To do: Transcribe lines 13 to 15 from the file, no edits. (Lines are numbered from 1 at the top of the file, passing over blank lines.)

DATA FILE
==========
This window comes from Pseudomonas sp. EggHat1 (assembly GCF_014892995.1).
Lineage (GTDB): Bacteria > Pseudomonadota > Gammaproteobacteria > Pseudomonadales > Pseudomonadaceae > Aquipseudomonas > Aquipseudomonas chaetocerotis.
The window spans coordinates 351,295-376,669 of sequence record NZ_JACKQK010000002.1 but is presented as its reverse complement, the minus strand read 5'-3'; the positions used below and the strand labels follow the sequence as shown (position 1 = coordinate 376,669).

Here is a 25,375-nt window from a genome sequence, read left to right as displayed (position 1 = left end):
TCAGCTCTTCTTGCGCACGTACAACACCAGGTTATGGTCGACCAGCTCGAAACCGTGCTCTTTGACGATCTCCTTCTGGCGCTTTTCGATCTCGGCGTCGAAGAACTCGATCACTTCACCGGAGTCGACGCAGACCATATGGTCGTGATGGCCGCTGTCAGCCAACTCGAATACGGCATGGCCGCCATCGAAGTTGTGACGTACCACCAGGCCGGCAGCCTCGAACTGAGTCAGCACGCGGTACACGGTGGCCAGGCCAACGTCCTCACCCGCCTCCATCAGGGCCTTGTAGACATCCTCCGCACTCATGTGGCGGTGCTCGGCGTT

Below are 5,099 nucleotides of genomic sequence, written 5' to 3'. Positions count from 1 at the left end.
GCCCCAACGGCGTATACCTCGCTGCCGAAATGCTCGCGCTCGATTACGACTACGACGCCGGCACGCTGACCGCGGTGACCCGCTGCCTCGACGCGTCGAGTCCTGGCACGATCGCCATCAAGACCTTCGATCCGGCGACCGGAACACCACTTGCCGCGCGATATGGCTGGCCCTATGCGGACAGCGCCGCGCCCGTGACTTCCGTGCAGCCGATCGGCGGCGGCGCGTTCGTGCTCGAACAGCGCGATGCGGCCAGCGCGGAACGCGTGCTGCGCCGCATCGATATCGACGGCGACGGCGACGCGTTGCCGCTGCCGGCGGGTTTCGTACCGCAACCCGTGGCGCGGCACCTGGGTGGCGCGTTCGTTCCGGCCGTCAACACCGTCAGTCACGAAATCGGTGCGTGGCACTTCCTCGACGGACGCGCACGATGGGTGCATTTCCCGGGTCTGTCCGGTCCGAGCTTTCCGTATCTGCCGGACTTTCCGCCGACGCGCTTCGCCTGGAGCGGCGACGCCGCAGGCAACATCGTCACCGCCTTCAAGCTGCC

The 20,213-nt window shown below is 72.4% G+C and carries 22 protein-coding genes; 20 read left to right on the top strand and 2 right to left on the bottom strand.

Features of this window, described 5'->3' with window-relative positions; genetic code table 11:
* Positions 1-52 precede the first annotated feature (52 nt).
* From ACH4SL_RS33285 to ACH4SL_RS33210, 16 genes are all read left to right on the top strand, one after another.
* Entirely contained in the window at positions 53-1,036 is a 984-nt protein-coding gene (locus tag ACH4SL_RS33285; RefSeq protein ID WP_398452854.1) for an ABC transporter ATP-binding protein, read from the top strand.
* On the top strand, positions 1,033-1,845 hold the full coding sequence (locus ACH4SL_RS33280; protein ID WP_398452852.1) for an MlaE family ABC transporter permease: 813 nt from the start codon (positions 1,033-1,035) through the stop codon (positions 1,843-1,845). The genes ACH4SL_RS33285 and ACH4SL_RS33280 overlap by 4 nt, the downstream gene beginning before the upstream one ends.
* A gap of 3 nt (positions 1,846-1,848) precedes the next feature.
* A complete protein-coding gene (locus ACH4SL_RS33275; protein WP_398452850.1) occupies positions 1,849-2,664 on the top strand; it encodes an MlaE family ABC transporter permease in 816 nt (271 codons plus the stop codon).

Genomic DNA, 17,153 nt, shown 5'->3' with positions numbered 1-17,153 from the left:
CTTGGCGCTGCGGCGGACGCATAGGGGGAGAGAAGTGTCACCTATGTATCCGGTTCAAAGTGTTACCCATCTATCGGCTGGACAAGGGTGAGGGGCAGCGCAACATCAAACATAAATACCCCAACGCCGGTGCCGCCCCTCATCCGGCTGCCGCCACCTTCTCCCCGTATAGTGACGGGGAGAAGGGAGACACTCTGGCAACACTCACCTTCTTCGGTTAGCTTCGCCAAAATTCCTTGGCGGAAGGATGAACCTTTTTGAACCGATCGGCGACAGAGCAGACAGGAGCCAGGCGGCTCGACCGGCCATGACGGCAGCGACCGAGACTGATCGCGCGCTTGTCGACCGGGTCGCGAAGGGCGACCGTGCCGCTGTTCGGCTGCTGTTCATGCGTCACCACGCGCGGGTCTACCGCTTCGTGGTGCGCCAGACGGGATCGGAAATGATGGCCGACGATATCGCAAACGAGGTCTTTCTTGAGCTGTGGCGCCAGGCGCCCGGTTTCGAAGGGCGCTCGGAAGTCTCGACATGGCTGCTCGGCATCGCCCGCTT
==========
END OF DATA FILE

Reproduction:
* On the top strand, positions 1,033-1,845 hold the full coding sequence (locus ACH4SL_RS33280; protein ID WP_398452852.1) for an MlaE family ABC transporter permease: 813 nt from the start codon (positions 1,033-1,035) through the stop codon (positions 1,843-1,845). The genes ACH4SL_RS33285 and ACH4SL_RS33280 overlap by 4 nt, the downstream gene beginning before the upstream one ends.
* A gap of 3 nt (positions 1,846-1,848) precedes the next feature.
* A complete protein-coding gene (locus ACH4SL_RS33275; protein WP_398452850.1) occupies positions 1,849-2,664 on the top strand; it encodes an MlaE family ABC transporter permease in 816 nt (271 codons plus the stop codon).